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Testing

Jest for unit testing

Supporting server-only tests

We support server and client testing based on the following naming convention:

  • A test named myTest.test.ts will be executed in a JSDOM environment (~ like a browser). Use as a default for React components and generic utility code.
  • A test named myTest.test.server.ts will be executed only in the Node server environment. Use to test your Graphql resolvers for instance.

React Testing library

We have preinstalled React Testing Library and React Testing Hooks.

Tests for Vulcan Next (for contributors only)

We have a unit tests for some key features and scripts of VN, through the tests/vns folder.

This folder is ignored when running yarn run test:unit, to avoid bloating your own tests.

MDX parsing, magic imports with ~

jest-transformer-mdx allow importing .mdx also in Jest

Unified testing patterns

We strive to unify testing patterns between Cypress and Jest where it makes sense.

First, add React Testing queries into Cypress, so you can fetch elements with similar patterns. Check React Testing docs for example of the reverse approach (data-cy in React Testing).

Unified test coverage

We followed awesome recommandations from Bahmutov to unify Cypress and Jest coverage. This is crucial to have a clearer vision of what is correctly tested in your application, whatever the test method is. For instance, e2e tests provides a huge coverage for React components, while unit tests are more efficient for helpers, hooks and functions.

yarn run coverage will run tests and compute the unified report in coverage.

yarn run reports:combined will compute the combined report without running tests.

More insights with Cypress

Cypress for e2e testing

Run Next in test mode

Run yarn start:test or yarn dev:test to run your Next server in Test mode. This will in particular load .env.test environment config and set NODE_ENV to "test".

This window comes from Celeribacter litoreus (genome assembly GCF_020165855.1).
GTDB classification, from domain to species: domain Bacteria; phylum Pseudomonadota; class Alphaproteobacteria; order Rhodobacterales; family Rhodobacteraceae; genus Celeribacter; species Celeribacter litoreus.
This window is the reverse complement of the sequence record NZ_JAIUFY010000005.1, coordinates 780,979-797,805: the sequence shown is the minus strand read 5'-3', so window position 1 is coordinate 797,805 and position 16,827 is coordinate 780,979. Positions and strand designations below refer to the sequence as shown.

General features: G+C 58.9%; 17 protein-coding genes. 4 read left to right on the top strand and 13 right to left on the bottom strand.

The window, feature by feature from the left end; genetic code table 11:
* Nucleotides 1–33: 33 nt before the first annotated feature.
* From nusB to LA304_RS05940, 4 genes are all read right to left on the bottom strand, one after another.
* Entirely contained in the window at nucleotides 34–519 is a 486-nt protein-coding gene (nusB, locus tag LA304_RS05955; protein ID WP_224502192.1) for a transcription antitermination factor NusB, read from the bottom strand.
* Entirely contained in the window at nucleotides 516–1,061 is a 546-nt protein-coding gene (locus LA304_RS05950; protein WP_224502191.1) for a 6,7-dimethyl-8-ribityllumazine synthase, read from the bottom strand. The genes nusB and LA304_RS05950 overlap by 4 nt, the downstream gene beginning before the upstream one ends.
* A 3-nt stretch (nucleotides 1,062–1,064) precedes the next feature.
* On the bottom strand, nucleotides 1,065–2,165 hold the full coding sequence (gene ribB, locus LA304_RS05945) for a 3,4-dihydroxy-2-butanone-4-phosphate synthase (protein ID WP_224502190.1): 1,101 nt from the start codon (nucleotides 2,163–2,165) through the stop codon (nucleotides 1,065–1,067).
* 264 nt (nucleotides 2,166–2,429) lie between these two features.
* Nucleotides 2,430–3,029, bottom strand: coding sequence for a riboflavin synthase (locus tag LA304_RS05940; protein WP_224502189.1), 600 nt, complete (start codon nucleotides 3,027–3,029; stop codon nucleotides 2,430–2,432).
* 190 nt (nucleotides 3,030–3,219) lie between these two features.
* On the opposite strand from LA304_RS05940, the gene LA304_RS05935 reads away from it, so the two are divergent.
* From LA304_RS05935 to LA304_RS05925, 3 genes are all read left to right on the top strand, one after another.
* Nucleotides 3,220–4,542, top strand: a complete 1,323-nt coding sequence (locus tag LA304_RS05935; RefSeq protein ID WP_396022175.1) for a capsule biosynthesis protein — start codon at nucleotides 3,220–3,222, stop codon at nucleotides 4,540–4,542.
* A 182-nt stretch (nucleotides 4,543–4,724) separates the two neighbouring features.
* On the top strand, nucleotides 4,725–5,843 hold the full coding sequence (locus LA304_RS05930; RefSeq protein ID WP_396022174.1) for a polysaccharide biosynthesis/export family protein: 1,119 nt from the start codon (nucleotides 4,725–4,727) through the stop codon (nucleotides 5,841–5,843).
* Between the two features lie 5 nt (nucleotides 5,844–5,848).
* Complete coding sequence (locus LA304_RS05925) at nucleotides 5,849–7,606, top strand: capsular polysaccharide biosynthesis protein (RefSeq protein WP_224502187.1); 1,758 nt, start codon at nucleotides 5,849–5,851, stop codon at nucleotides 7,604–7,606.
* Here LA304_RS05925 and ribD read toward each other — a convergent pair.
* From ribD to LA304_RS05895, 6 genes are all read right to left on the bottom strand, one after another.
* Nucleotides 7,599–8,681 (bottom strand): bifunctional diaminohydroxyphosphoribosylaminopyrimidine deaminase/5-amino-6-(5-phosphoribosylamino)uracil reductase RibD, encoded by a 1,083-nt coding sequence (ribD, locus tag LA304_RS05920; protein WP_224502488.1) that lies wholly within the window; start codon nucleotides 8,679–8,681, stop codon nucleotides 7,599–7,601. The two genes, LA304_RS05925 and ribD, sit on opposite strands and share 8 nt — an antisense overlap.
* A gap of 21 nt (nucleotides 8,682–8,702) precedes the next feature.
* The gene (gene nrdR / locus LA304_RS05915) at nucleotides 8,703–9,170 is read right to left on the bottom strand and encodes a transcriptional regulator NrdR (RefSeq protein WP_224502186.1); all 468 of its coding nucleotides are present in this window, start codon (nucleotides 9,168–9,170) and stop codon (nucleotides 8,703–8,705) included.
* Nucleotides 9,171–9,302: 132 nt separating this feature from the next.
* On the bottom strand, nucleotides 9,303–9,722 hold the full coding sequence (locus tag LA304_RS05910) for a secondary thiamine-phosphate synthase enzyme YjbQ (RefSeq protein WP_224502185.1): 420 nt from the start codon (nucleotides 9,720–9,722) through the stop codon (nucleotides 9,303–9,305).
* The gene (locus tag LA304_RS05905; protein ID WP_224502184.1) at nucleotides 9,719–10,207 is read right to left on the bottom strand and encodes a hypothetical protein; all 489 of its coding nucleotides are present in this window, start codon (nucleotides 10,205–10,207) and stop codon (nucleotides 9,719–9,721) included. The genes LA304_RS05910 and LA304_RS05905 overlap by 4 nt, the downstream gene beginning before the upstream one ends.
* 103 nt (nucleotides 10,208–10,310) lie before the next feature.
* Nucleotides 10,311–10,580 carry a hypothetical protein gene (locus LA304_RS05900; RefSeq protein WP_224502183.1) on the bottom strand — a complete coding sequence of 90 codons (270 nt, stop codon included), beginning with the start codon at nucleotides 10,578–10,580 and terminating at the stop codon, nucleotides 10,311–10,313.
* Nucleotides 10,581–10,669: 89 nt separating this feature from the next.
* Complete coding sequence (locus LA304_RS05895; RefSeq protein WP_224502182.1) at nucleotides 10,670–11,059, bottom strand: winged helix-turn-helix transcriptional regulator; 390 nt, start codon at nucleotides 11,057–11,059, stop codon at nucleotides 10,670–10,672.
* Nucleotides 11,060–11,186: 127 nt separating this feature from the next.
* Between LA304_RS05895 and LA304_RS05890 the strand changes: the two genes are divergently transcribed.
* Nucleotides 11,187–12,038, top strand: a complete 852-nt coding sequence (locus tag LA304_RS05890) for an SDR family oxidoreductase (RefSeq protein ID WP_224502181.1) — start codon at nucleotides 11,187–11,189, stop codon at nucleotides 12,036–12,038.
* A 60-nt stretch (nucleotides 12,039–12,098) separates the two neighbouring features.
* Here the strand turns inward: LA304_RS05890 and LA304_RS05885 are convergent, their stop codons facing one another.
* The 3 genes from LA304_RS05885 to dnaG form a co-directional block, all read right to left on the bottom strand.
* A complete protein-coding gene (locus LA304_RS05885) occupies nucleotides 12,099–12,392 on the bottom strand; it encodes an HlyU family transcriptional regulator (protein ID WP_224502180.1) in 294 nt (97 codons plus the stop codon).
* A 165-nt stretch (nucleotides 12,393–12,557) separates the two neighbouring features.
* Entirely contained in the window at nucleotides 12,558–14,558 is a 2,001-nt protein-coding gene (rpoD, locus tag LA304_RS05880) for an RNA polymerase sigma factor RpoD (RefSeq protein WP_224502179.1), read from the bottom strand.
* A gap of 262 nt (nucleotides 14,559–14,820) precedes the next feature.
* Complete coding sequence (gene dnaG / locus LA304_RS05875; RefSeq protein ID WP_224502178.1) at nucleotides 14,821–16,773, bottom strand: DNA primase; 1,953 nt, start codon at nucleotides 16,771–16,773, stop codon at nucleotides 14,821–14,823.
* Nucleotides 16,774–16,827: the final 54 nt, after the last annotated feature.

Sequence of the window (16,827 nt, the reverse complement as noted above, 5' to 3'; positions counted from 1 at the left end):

TypeScript and vanilla JS (+ESLint)

Custom commands, with TypeScript

Relevant doc

You can write JavaScript tests and still enjoy auto-completion of custom commands, thanks to TS triple slash directives.

Reuse app Webpack config

You may want your Cypress code to be as powerful as your app code. For this, we are enhancing the Cypress webpack config with the same features as in the app.

Example from Cypress with TS + Webpack

Code coverage

See Cypress Code Coverage example for TS, Cypress Next example, Cypress TS example...

Note: doc of NYC for TS has to be followed carefully (computing sourceMaps for TS code, installing all sibling packages...). The difficult part is instrumentation.

Code coverage is totally disabled client-side when simply running tests, using "CYPRESS_coverage" variable (thanks @bahmutov).

No screenshot/videos as a default

For some reason, Cypress:run will automatically store videos of test run. We disabled this behavior in the config as it may bloat CI/CD.

Import from your code

We use Cypress Webpack Preprocessor, to enhance Cypress build with similar options as the actual app.

We use ts-loader, with transpileOnly option to fasten build. We expect your e2e tests typing to be correct at run time.

Pure SSR testing

The cy.visitAsHtml() command allow to check the pure HTML render of a page. It will disable JS in the the page automatically.

Note: at the time of writing (2020/06) there is an open issue when needing this command in multiple tests

Loads .env.development the same way next does

We use a plugin that will in turn rely on Next.js dotenv loading capabilities. Used for instance to load the default admin user credentials in tests. As a default, it will use development values from .env.development.

Intercept emails

Vulcan Next embeds the setup described in the following official tutorial on how to test mail workflows in Cypress. Cypress will automatically run a test mail server on http://localhost:7777 and can intercept mails via the "getMail" task.

See e2e tests for the authentication workflow to get some usage examples.

Storybook

Same import as in Next

We reuse our Webpack config extension function, so you can enjoy magic imports and isomorphic imports in Storybook too.

Styling with Styled JSX and CSS Modules

Note: CSS modules are currently not appearing correctly in Storybook, see vulcan-next/issues/20

Public folder

Storybook is aware of the public folder, so it will display images accordingly.

I18n

We reuse the same i18n config as in the app, so your stories will be internationalized automatically.

Webpack bundle analyzer for storybook

There is nothing worse than a slow Storybook build, you can debug your Webpack bundle using yarn run analyze-bundle:storybook

Mock packages

See .storybook/mocks/packages and .storybook/main.js, we use Webpack alias to load them. Thus, you can use components that rely on next/config for instance.

We use Storybook Addon Next Router for mocking the router.

Chromatic configuration

We don't usually recommend third party services, but Chromatic is really an excellent addition to any developer workflow.

Set the CHROMATIC_PROJECT_TOKEN environment variable in .env.development.local and then run yarn run chromatic.


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